If you live in the northern half of the U.S. it may take you by surprise to suddenly see a tree-full of robins in the midst of a frigid winter. The bird we associate with spring seems out of place and vulnerable, surrounded by deep snow. But robins often do remain in their summer breeding grounds over winter and only a few are short-distance migrants. Some birds may head south toward Mexico and Florida, but many U.S. birds stay put. Only birds that summer in Canada regularly move south when cold weather sets in.
So why is it such a surprise when a flock of robins suddenly appear in winter? The reason is their change in diet. In spring, we’re used to seeing robins hopping across suburban lawns, cocking their heads at the grass, pulling up worms for themselves and their nestlings. But although earthworms account for about 15% of a Robin’s diet, along with some insects and invertebrates, robins are primarily fruit and berry-eaters. Some of the foods they enjoy are hawthorn fruits, crab-apples and chokecherries, as well as juniper, honeysuckle and sumac berries. In winter, with no earthworms to be had, a robin’s diet changes to almost exclusively fruits and berries. As a result, they tend to frequent moist, dense woodlands where berry-producing shrubs and plants are more likely found. And instead of being seen out on your lawn, they spend their winter roosting together in trees and shrubs—largely unnoticed. When they suddenly do appear, you’ll likely see a flock of them, gathered in a crab-apple tree or sumac bush, devouring the fruits and berries.
When you see robins in winter, your first thought might be to put out something to feed them. Robins will love dried blueberries or cranberries, suet pellets and waxworms or waxworms with cranberries. Or you can soak raisins in warm water to soften them, or put out grapes cut in half or apple slices. And robins especially seem to enjoy a heated bird bath. If you don’t have a heated bath, you can purchase a heater for an existing bath. In fact, your birds might be attracted more to the water at first, so having the birdbath out and then placing your foods on a ground feeder or scattered near the birdbath may be the best way to attract them to the foods you’re offering. And if you do feed robins in winter, chances are extremely good that they’ll find a place to nest in your yard come spring.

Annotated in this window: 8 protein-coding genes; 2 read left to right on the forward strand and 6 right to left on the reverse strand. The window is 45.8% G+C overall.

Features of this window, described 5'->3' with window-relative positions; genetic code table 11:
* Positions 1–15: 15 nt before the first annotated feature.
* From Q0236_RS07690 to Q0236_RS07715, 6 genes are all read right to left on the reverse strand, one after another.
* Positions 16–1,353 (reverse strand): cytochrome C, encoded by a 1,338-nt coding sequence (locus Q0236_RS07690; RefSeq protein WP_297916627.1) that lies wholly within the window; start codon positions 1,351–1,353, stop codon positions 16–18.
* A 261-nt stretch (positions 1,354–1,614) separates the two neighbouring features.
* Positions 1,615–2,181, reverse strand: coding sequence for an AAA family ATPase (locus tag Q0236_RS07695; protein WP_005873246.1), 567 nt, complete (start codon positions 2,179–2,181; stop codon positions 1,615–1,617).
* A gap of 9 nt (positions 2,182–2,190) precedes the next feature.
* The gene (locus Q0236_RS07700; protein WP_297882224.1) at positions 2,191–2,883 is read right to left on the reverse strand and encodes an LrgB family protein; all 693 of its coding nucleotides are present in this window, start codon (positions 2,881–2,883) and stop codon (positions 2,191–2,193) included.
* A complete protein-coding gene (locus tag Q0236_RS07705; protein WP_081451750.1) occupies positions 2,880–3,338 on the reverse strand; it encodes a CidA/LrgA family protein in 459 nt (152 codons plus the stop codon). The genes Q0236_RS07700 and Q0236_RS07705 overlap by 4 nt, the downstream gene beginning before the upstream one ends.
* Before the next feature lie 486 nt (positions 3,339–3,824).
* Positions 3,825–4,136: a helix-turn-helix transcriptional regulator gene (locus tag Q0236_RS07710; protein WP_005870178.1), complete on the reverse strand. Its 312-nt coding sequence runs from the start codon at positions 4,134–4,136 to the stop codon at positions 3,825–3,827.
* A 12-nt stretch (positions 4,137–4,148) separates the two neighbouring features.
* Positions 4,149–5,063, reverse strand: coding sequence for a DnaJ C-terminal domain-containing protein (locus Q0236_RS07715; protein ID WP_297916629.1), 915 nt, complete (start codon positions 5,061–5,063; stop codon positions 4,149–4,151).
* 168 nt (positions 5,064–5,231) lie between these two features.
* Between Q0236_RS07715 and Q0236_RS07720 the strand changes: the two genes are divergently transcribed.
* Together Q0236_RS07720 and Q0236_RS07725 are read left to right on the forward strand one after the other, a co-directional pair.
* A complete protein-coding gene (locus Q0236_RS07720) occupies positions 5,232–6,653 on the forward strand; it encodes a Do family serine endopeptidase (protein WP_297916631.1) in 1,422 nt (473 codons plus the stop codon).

Robins are the largest of the thrushes, a large family that includes bluebirds, solitaires and Veerys. There are four species of robins, three of which reside south of Texas. But our American Robin needs no introduction! They’re easily recognized by their gray-brown backs, darker heads and warm-orange bellies. We’re even familiar with the color of their eggs (robin’s-egg-blue, of course!), and many of us have had the joy of watching a robin build a nest in their yard and can recognize the spotted youngsters. Robins build an open nest of sticks and twigs that may be built on flat surfaces such as the top of air conditioning units or overhangs near your house or low in the branches of a tree or dense shrub. Thrushes are some of our most eloquent songsters. Robins have a cheerful song in spring (listen to the robin’s song) and in winter a tweeting, chirping call (listen to the robin’s chirp).
But even if most robins are with us all winter, the sight of a Robin will always be the first sign of spring!
Written by R. Brune